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Month in review

Reviews
Across the Continent by The Lincoln Highway by Effie Price Gladding
The Acts of King Arthur and His Noble Knights by John Steinbeck
Arsène Lupin, Gentleman-Thief by Maurice Leblanc
Baby Driver: A Story About Myself by Jan Kerouac
Blackwork by Monica Ferris
Bone Gap by Laura Ruby
Buttons and Bones by Monica Ferris
Cocaine Blues by Kerry Greenwood
The Colossus of Roads: Myth and Symbol Along the American Highway by Karal Ann Marling
Delilah Dirk and the Turkish Lieutenant by Tony Cliff
Far from Fair by Elana K. Arnold
Footer Davis Probably Is Crazy by Susan Vaught
The Friendship Riddle by Megan Frazer Blakemore
The Inn Between by Marina Cohen
The Isle by Jordana Frankel Jem and The Holograms 1 by Kelly Thompson
Kissing in America by Margo Rabb
The Land of Forgotten Girls by Erin Entrada Kelly
The Missing Ink by Karen E. Olson
Monkey Beach by Eden Robinson
The Nameless City by Faith Erin Hicks
No Ghouls Allowed by Victoria Laurie
Painting with a Lens by Rod Deutschmann and Robin Deutschmann
Photography of Natural Things by Freeman Patterson
Splat and the Cool School Trip by Rob Scotton
Survival Strategies of the Almost Brave by Jen White
Twenty Yawns by Jane Smiley
Umbrella by Taro Yashima The Underwater Welder by Jeff Lemire
The Ward by Jordana Frankel
The Woman-Haters by Joseph C. Lincoln

Miscellaneous
My life as a teenage book addict, or, Sarah becomes a reader
Playing Pokémon Go as a parent
The terrible previews before Ghostbusters

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Rating System

5 stars: Completely enjoyable or compelling
4 stars: Good but flawed
3 stars: Average
2 stars: OK
1 star: Did not finish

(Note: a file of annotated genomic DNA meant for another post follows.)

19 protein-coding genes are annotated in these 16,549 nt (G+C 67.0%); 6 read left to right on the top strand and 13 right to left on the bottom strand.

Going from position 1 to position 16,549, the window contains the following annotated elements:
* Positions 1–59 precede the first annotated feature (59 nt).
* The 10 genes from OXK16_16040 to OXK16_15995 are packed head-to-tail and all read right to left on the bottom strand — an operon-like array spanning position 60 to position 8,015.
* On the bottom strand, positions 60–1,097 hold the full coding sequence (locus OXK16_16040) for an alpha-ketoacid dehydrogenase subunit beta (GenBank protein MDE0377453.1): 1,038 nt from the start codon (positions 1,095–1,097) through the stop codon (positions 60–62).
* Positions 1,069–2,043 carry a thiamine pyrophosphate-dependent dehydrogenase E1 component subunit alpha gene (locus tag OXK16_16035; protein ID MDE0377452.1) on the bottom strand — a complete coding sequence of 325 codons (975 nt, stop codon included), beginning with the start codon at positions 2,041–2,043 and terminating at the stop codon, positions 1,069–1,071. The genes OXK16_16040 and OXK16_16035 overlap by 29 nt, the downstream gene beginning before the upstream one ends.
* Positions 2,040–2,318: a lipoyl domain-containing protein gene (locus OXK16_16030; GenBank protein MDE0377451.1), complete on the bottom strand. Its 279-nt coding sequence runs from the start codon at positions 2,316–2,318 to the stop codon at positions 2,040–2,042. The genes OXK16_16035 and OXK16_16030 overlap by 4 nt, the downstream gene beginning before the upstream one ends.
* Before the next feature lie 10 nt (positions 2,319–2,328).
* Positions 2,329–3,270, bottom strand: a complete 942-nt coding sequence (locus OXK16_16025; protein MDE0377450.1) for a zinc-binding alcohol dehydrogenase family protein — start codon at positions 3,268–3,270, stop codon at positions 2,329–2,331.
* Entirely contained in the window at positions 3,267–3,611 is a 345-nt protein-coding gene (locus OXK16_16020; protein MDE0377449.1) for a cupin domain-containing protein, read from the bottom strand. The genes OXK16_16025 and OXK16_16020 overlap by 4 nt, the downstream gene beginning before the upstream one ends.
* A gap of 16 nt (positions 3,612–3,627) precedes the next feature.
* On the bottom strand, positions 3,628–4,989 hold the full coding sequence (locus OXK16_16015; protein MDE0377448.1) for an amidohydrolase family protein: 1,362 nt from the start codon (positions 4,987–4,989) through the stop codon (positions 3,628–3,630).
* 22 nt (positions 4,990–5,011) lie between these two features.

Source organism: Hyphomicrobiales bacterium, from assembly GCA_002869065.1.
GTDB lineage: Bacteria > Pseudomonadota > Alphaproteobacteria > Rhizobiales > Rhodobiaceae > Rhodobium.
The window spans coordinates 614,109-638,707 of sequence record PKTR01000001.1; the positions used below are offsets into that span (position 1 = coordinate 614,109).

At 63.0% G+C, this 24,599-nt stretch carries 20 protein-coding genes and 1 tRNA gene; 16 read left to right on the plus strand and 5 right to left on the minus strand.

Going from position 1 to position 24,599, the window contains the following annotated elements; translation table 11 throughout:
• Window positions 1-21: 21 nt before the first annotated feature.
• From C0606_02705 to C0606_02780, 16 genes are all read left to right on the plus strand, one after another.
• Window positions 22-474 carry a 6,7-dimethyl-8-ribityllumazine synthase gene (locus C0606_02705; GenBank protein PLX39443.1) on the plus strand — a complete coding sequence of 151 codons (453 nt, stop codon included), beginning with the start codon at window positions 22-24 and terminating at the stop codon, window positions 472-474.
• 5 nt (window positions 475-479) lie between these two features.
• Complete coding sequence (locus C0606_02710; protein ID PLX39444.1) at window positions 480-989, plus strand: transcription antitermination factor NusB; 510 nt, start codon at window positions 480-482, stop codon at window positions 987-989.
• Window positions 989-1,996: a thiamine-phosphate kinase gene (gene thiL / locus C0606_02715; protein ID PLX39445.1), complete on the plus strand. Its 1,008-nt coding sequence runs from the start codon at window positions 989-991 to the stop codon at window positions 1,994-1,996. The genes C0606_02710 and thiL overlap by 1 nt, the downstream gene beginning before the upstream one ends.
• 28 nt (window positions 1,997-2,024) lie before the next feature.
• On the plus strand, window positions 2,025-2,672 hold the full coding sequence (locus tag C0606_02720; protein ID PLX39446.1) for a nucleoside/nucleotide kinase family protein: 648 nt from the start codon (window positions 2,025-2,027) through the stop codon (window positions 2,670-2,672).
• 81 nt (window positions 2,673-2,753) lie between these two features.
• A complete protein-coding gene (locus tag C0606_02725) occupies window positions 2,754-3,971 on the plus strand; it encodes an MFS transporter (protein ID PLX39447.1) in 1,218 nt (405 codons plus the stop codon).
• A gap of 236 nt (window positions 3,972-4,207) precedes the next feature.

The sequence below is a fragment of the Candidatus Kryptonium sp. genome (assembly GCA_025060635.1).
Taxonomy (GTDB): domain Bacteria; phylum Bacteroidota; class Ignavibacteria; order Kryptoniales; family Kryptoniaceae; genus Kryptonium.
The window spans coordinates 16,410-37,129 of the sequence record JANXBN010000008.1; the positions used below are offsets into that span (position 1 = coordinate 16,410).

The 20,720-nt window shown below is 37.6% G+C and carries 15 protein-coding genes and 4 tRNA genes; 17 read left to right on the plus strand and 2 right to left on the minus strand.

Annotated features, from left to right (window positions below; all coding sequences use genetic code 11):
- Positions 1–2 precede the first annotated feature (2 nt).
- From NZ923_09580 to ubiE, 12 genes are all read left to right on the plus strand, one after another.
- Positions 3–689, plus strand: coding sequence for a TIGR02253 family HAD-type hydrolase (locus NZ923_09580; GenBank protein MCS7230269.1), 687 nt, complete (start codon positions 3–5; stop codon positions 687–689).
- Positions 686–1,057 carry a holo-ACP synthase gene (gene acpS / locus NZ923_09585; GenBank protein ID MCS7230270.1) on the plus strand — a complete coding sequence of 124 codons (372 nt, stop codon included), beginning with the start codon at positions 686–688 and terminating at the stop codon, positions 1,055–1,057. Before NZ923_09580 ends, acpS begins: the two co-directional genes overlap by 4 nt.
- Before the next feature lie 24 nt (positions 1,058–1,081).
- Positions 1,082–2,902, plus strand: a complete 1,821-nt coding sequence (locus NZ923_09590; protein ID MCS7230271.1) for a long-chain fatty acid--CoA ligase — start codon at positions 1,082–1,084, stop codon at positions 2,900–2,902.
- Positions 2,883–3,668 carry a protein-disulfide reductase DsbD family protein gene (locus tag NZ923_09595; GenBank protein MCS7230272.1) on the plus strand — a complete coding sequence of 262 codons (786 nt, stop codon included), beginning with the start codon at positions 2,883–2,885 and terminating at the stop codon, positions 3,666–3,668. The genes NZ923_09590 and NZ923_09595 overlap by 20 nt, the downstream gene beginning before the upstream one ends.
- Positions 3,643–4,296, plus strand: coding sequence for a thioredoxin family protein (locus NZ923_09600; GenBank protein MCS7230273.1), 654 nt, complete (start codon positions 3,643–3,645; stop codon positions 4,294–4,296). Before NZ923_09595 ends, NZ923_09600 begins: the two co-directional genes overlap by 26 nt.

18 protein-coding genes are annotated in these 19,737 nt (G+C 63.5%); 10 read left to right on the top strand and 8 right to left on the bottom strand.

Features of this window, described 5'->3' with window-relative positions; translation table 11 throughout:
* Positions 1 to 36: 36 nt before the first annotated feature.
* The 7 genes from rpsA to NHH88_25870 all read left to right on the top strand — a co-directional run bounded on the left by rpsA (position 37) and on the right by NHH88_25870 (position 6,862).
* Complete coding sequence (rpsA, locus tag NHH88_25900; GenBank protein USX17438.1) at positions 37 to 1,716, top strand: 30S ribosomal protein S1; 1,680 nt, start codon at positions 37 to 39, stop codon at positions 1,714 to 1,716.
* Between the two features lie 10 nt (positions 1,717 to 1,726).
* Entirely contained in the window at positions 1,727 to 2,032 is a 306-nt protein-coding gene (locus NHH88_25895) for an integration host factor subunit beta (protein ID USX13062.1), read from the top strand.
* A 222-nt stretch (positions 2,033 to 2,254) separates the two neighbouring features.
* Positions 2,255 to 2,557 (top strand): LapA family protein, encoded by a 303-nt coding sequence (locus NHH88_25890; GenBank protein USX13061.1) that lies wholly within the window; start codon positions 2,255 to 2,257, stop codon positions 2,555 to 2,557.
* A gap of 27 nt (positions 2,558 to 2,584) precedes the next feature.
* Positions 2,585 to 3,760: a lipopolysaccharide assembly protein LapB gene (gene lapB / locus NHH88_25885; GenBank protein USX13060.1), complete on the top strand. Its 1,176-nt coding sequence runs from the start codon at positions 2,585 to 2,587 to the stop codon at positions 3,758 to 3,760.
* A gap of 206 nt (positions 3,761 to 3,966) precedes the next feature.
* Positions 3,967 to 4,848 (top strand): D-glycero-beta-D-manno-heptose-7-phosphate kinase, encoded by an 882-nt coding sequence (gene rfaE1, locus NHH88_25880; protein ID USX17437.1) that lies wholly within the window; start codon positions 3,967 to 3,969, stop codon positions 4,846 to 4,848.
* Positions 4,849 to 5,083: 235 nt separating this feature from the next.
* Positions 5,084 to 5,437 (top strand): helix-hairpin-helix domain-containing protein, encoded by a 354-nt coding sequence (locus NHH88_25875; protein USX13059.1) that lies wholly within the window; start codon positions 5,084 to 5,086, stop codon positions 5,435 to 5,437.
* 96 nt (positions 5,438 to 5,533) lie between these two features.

Reading Challenges

My Kind of Mystery Reading Challenge 2017 February - January 2017-8



The Underwater Welder: 07/15/16

The Underwater Welder by Jeff Lemire

The Underwater Welder by Jeff Lemire is a graphic novel horror story of the Twilight Zone variety. Jack Joseph is happiest when he's underwater, working as a welder. The land, a remote village in Nova Scotia holds too many troubling memories, and the worry that he'll repeat the same mistakes as his father.

The back story of Jack and his father is revealed in scenes that are hard to distinguish as flash backs or as time travel. All of them center on a pocket watch Jack finds as he's working his last job before taking time off for paternity leave.

The pocket watch forces Jack to relive and remember the last time he saw his father. His father's fate relates directly to Jack's fears that he will abandon his wife and child in the same way.

Road signs in the abandoned town.

Although the book is set in a remote village and off shore this graphic novel through the geography of the village fits beautifully into the "road not taken" type of road narrative. Jack is imprisoned by circumstances (emotional, paranormal, and physical) in his town. Leaving is not an option and when he does try to literally run away, he is prevented by the main street looping in on itself (just as it does in Pleasantville (1998).

The only way to personal freedom is to face the fears head on. In Bone Gap, Finn's option is to cross through the cornfield. For Jack, it means diving, which is about as off road as you can possibly go.

Five stars

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